The album was a tight-knit barrage of riffs, colossal vocals and thudding percussive power-but that evolution didn’t come without its own share of problems. Mascis became obsessive about how he wanted the drums to sound, and Barlow would later reveal that Mascis “controlled Murph’s every drumbeat.” This alienated Murph to the point where, according to Barlow, “Murph wanted to kill [Mascis] for the longest time.” But they all got through the sessions and settled on California-based SST Records for the album’s distribution. This decision devastated Cosloy, who assumed the band would continue to release their music with Homestead Records.

Instead of the widely divisive sounds that littered the landscape of their debut, the music on “You’re Living All Over Me” was concentrated and allowed the band to develop its own signature alternative rock aesthetic. Trapped between Black Sabbath-sized riffs and some disquietingly soft moments, the songs displayed an intuitiveness and ability to fashion their own sense of self that the band had never been able to express before. Tracks such as “Tarpit” and “Raisans” would go on to become live show staples, and deservedly so-these songs were harsh and raw, giving no indication that this was only their sophomore album. They were heavy but also curiously melodic in a way that people hadn’t heard. It was the beginning of the alt rock movement all wrapped up in nine songs.

Dinosaur Jr. would go on to release numerous records of staggering rock majesty and blistering intensity, and would prove to everyone that “You’re Living All Over Me” wasn’t just a happy accident of being at the right place at the right time. It was the first step in building a genre that celebrated noise and the speed of music. There were rough spots for the band; that’s not in doubt. After the release of this record, the rock supergroup known as the Dinosaurs, which featured ex-members of Country Joe and the Fish, Quicksilver Messenger Service, Hot Tuna, Grateful Dead and Jefferson Airplane, sued over the use of the name “Dinosaur.” But subsequently the “Jr.” was added, and a rock legend was born.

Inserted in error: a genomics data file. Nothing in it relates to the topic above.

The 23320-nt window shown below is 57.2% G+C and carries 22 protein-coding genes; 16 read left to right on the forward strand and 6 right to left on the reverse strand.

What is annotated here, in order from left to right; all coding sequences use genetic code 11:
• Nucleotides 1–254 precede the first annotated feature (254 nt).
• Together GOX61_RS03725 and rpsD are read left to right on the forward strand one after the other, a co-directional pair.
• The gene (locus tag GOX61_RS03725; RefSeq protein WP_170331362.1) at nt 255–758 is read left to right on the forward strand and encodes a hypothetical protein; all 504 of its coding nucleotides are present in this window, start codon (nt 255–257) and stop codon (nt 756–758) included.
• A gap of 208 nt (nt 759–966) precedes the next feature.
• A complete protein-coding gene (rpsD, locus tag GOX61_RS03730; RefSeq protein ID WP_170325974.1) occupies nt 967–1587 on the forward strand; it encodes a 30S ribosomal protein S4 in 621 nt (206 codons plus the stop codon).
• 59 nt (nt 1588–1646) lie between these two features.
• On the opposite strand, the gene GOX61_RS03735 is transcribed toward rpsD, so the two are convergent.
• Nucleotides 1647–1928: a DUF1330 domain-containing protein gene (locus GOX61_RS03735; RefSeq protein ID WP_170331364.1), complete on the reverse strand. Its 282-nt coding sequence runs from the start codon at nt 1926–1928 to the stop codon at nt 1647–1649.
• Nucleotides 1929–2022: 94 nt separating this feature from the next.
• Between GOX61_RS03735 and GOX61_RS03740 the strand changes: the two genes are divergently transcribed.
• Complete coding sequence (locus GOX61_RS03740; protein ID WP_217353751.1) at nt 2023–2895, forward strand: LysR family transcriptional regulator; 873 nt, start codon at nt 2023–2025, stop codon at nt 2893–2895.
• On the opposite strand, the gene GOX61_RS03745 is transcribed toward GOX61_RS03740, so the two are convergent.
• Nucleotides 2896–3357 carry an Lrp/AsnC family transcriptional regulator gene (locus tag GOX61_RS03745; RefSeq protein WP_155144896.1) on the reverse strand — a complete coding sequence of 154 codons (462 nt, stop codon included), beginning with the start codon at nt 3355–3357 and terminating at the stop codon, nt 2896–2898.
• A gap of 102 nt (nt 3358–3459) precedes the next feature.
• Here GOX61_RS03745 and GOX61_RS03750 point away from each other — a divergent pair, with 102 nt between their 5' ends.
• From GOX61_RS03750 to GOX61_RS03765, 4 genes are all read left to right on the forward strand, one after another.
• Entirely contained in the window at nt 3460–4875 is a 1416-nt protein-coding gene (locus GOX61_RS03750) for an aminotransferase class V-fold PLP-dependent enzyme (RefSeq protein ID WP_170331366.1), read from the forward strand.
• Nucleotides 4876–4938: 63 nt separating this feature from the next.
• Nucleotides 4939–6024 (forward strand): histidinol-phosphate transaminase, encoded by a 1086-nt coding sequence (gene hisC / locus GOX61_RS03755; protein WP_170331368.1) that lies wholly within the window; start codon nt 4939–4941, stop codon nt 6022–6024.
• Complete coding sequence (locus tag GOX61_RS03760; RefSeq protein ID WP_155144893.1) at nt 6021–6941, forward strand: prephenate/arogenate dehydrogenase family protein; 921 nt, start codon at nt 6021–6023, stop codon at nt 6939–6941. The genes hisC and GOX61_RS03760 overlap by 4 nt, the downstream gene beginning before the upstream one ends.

These songs would go on to influence countless artists and musicians, paving the way for an entire genre of bands who worshiped at the altar of J. Mascis’ guitar. And though there was a point in 1997 when the band was disbanded, the legacy they left was more than enough to keep them permanently fixed in the minds of their fans. But you can’t keep a good band down, and in 2005, they reunited and have been recording and performing ever since. Their music is as anthemic and arena-sized as always, and we wouldn’t want it any other way.

Joshua Pickard covers local and national music, film and other aspects of pop culture. You can contact him on  Facebook, Twitter or by email. The opinions expressed in this column belong solely to the author, not Nooga.com or its employees.